CONCORD, NH — Each year New Hampshire Fish and Game wildlife biologists attach hundreds of metal bands to ducks throughout the state in August and September as part of the pre-season banding effort conducted in US states and Canadian provinces throughout the Atlantic Flyway. This considerable effort provides survival rate data that is used in combination with breeding plot data, parts collection data, and HIP (National Migratory Bird Harvest Information Program) survey data as inputs for the model used to determine annual season regulations in the spring.
Each metal band has a unique sequence of numbers, and biologists record the species, age and sex of each duck before it is released. At the end of the season, all the data is submitted to the Bird Banding Lab at the Patuxent Wildlife Research Center in Laurel, Maryland. When a hunter harvests a duck with a metal band, or a wildlife viewer reads the band through a spotting scope, they are asked to report the information to a website provided on the band (reportband.gov). It takes just a few minutes to report the encounter.
“Please take the time to report your bands,” urges Wildlife Biologist Jessica Carloni, the NH Fish and Game Department’s waterfowl biologist. “A substantial amount of effort went into putting these markers on, and band reports provide important management data.”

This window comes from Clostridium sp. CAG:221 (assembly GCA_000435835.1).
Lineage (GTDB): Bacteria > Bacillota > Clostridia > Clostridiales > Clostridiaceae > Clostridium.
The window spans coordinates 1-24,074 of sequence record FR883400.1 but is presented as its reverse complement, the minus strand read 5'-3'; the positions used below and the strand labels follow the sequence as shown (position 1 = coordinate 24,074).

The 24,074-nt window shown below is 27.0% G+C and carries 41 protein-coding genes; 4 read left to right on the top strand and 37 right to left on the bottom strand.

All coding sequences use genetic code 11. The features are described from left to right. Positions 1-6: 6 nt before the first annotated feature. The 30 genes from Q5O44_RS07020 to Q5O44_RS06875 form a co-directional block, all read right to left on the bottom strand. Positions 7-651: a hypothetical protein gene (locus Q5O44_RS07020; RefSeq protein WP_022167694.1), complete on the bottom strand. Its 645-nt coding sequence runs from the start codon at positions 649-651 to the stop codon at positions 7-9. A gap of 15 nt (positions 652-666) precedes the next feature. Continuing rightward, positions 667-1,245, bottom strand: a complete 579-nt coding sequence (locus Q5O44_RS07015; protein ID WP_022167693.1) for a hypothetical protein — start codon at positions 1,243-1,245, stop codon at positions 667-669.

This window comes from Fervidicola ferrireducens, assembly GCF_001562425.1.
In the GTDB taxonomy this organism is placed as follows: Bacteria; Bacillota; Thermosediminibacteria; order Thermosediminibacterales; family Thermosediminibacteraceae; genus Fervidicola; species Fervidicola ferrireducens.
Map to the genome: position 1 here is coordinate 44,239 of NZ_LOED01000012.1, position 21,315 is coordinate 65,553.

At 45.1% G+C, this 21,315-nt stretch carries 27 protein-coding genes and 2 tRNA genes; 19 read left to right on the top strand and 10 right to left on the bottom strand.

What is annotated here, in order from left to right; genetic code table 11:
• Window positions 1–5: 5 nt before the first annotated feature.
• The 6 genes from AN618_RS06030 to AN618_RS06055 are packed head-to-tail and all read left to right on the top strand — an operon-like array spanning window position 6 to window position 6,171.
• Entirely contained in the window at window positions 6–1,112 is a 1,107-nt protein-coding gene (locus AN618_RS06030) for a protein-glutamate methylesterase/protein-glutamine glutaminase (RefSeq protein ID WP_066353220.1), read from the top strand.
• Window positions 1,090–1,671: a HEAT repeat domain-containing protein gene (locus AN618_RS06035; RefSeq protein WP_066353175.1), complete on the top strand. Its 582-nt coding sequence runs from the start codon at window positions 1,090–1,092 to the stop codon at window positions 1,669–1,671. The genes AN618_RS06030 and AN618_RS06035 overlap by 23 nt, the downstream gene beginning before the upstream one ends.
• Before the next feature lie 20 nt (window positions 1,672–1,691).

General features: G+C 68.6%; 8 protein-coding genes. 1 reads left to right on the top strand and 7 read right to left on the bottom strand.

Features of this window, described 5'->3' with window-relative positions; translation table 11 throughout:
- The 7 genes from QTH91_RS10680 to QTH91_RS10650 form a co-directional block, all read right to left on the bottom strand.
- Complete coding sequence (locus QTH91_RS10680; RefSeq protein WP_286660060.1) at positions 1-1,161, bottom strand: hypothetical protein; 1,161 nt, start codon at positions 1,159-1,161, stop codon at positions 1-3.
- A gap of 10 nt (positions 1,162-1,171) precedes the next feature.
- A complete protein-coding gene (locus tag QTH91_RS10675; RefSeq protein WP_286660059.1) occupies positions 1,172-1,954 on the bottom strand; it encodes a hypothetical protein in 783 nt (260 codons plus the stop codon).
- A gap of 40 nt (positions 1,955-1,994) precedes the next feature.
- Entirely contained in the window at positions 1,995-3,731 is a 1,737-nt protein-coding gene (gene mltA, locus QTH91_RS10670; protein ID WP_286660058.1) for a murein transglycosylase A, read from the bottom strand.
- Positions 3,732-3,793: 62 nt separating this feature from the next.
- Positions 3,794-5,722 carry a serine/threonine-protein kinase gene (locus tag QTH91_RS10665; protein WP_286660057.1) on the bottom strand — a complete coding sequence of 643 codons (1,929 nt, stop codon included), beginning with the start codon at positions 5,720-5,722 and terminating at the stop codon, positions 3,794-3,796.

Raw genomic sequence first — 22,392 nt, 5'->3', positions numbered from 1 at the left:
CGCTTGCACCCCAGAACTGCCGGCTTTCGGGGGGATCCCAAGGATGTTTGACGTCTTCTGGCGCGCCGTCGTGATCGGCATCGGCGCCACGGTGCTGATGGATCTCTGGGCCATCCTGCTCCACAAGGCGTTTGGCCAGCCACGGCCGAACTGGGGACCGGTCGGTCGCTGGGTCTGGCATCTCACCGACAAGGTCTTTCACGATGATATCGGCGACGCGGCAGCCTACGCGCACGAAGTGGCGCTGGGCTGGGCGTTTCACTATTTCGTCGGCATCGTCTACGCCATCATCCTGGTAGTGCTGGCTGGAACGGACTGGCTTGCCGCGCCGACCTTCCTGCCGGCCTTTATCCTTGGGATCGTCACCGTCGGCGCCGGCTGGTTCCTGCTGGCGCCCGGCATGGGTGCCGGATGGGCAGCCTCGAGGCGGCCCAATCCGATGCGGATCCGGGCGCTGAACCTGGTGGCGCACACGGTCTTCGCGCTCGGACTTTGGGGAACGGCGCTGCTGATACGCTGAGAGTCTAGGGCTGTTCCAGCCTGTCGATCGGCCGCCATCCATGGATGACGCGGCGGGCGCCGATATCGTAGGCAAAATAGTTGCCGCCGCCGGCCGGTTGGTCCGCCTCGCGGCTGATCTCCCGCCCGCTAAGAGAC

This year, a total of 834 ducks were banded in New Hampshire during the pre-hunting season effort – the second highest total banded in the 28 years of the program. This included: 649 mallards, 154 wood ducks, 24 black ducks and 7 black duck/mallard hybrids.
Banding ducks is not as simple as it might sound. Biologists invest quite a bit of time putting out bait to attract ducks to locations where they can be banded. Numerous capture techniques exist for catching ducks; the two most widely used in New Hampshire are bait traps and rocket nets. Bait traps are simple enclosures with a closing-door mechanism to trap ducks. Bait traps accounted for 50% of the ducks banded this year, closely followed by rocket nets, which accounted for 48% of captures. Rocket nets are very effective at catching large groups of birds. Three rockets are attached to a large net; each rocket contains a load of black powder. When the ducks are close enough, the biologist triggers a detonator and fires the rockets, which propel the net into the air, catching the unharmed ducks underneath.
Following 28 consecutive years of pre-season duck banding, nearly 10,000 ducks have now been banded in New Hampshire.
“We are extremely grateful to private landowners for allowing us access to their property to band ducks,” said Carloni. “Their support makes collection of this valuable information possible.”
Late season waterfowl hunting opportunities remain available in New Hampshire. Learn more at www.huntnh.com/hunting/waterfowl.html.